Sometimes Fortuna tosses you an irresistible T-Bone, and it becomes abundantly clear that the time has arrived to grab the ol' bull by the horns. Change can be difficult for us all, but sometimes it helps to have an itinernate heart. With this in mind, I wholeheartedly support Jim Bowden, should he desire to secrete himself from the Washington Nationals.
The opportunity may yet present itself, as we learned today:
General manager Chuck LaMar, assistant GM Scott Proefrock, director of player personnel Cam Bonifay and scout Rudy Santin were all let go Wednesday. . . . Possible candidates [to replace Lamar] include former Astros GM Gerry Hunsicker, former Dodgers GM Dan Evans, Nationals GM Jim Bowden, and former Rangers GM John Hart.
Go, Bodes, go!
I don't want to sound too flippant; after all, your team only gets to have one general manager at a time---unless your team is the Baltimore Orioles, of course. Jim Bowden is still the GM of the Nats, and there remains a chance (especially if this ownership fiasco doesn't sort itself out soon) that Bodes will be sitting in the in big vinyl chair for the duration of the off-season.
He's not without his admirers. Why, in our own DC blogging gated community, called the "Natosphere," Curly W is down with Captain Leatherpants. Truth be told, it's a nice apologia, one that accentuates two points that are fairly undeniable concerning Bodes:
- he's very, very driven; and,
- his record is starting to look pretty good compared with that of his successor in Cincinnati.
- he's tireless;
- he's opportunistic; and,
- he's willing to be lucky.
Alright, I've been nice. Mercifully, I can adopt a new theme now: it makes me queasy to imagine Jim Bowden leading this team into the future.
Simply stated, the man lacks vision, commitment, and patience. (For a more nuanced view, maybe he merely didn't exhibit these things this year.)
Of course, those deficiences are, in a sense, byproducts of the enumerated qualities above. Maybe so (it's hard to pull off being patient and opportunistic, I suppose), but I don't care, because in another sense he is more accurately described as the logical absurdity of tireless, opportunistic, and willing to be lucky, as he's also: hyperactive, arbitrary, and whimiscal.
Bowden strikes me as one of those people who projects himself as exceedingly transparent in order to mask a lack of substance; I suppose it's another aspect of being a "showman," as Bodes also certainly is. During the season, Bowden wrote a regular column for the DC Examiner, a free tabloid. In one column, he laid out about a half-dozen general categories in which MLB general managers fall---from "Moneyball" (like Billy Beane) to "scout" (like the late, great Chuck Lamar). Where did Bodes regard himself on the list? Not surprisingly, a little here and a little there:
For what it's worth, I agree with Bowden that "[t]here's not right or wrong way." That much is both realistic and self-evident; generally speaking, Terry Ryan is as effective as Mark Shapiro is as effective as Billy Beane. But it's instructive to realize that different ways exist---not just, as Bowden notes, to judge the tendencies of your competitor, but also, importantly, to regulate and guide yourself. I haven't closely observed Jim Bowden for a decade, but I have for a season, and I believe I can say with confidence that his actions and words evince a core lack of principle.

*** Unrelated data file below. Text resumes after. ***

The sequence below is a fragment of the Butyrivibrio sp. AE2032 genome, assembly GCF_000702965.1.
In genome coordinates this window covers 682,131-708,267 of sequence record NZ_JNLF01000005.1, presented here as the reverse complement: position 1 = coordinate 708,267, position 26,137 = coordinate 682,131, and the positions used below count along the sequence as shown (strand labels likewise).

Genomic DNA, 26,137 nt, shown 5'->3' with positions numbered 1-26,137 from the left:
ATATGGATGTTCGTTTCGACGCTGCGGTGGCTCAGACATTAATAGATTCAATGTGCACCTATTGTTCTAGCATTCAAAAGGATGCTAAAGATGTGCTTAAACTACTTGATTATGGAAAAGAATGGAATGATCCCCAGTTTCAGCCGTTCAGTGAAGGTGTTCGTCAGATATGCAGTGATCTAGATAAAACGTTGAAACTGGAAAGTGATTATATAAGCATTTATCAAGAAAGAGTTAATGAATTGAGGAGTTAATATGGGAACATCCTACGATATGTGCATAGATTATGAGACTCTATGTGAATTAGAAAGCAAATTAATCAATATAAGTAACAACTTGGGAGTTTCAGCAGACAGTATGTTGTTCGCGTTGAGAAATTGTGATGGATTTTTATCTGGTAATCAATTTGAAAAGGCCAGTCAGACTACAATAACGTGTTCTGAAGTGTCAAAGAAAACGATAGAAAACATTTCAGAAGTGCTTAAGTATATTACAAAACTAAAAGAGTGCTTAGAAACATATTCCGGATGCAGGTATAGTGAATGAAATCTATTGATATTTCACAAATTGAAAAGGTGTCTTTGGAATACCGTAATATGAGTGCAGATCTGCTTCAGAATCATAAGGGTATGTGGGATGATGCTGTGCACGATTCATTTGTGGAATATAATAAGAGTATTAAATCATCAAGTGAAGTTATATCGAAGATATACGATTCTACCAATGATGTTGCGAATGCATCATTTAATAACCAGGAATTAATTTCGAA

On second thought, maybe that's harsh. Perhaps the word is more like "consistency." Yet, as I consider my choice of words, I realize this one is just as damning.
As luck would have it, no one scored fewer runs than Bowden's team in 2005. What was Bowden's mantra during the season? Just scan up at a previous block quote: "pitching, pitching, pitching" That mantra seems a bit in tension with his criticism of a similarly-situated team just a year-and-a-half ago, but whatever. Of course, check the Nats' transactions list: for a team run by a guy who stressed "pitching, pitching, pitching," it's awfully strange that virtually every move---major or minor---was made to the detriment of the pitching staff.
It was the Nats' misfortune that his comparatively understated attempts to focus on the "hitting, hitting, hitting" didn't bear much fruit. And, in the meantime, the one exemplary characteristic that most defined the first half excellence, the Nats' shut-down home park pitching, deteriorated.
Regardless of what he said or what he wrote, it's to Bowden's credit that he at least attempted to improve the offense, right? Well, I guess, if you forget that he committed time, money, and manueverability to some foreseeable personnel blunders in the first place.
Ultimately, when I think of Jim Bowden's year running the franchise, I think of Esteban Loiaza. That's because Loaiza, a brilliant January signing, is just about the only positive contribution Bodes has made for the franchise so far. (Maybe Jose Guillen counts, too, all in all.) Otherwise---with the no-brainer exception of drafting "Dutch" Zimmerman No. 4---his additions to the team bear no relevance to the organization's future.
Essentially, Jim Bowden ran this team like he was applying for another job. I truly wish him the best, if in fact the Devil Rays are interested.